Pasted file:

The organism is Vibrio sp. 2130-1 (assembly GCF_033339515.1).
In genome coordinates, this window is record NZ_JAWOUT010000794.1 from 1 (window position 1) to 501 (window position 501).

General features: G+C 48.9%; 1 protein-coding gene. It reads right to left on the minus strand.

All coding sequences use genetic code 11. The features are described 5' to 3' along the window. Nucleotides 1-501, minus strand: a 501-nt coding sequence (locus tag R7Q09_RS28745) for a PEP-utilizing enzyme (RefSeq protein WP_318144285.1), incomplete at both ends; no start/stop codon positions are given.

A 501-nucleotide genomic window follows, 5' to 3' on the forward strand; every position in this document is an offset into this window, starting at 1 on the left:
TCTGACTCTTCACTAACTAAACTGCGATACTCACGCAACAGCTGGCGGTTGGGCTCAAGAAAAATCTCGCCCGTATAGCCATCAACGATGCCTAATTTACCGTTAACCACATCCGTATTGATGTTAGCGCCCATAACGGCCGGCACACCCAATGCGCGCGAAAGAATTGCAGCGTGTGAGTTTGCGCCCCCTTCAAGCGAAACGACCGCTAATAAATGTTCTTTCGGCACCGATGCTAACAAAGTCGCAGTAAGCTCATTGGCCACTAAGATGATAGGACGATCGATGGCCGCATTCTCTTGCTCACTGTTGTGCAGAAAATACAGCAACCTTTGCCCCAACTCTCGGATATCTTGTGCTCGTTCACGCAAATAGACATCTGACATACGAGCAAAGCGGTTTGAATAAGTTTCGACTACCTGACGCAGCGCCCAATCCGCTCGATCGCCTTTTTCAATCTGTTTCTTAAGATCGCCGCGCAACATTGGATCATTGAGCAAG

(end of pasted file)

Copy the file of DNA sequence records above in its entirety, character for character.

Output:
The organism is Vibrio sp. 2130-1 (assembly GCF_033339515.1).
In genome coordinates, this window is record NZ_JAWOUT010000794.1 from 1 (window position 1) to 501 (window position 501).

General features: G+C 48.9%; 1 protein-coding gene. It reads right to left on the minus strand.

All coding sequences use genetic code 11. The features are described 5' to 3' along the window. Nucleotides 1-501, minus strand: a 501-nt coding sequence (locus tag R7Q09_RS28745) for a PEP-utilizing enzyme (RefSeq protein WP_318144285.1), incomplete at both ends; no start/stop codon positions are given.

A 501-nucleotide genomic window follows, 5' to 3' on the forward strand; every position in this document is an offset into this window, starting at 1 on the left:
TCTGACTCTTCACTAACTAAACTGCGATACTCACGCAACAGCTGGCGGTTGGGCTCAAGAAAAATCTCGCCCGTATAGCCATCAACGATGCCTAATTTACCGTTAACCACATCCGTATTGATGTTAGCGCCCATAACGGCCGGCACACCCAATGCGCGCGAAAGAATTGCAGCGTGTGAGTTTGCGCCCCCTTCAAGCGAAACGACCGCTAATAAATGTTCTTTCGGCACCGATGCTAACAAAGTCGCAGTAAGCTCATTGGCCACTAAGATGATAGGACGATCGATGGCCGCATTCTCTTGCTCACTGTTGTGCAGAAAATACAGCAACCTTTGCCCCAACTCTCGGATATCTTGTGCTCGTTCACGCAAATAGACATCTGACATACGAGCAAAGCGGTTTGAATAAGTTTCGACTACCTGACGCAGCGCCCAATCCGCTCGATCGCCTTTTTCAATCTGTTTCTTAAGATCGCCGCGCAACATTGGATCATTGAGCAAG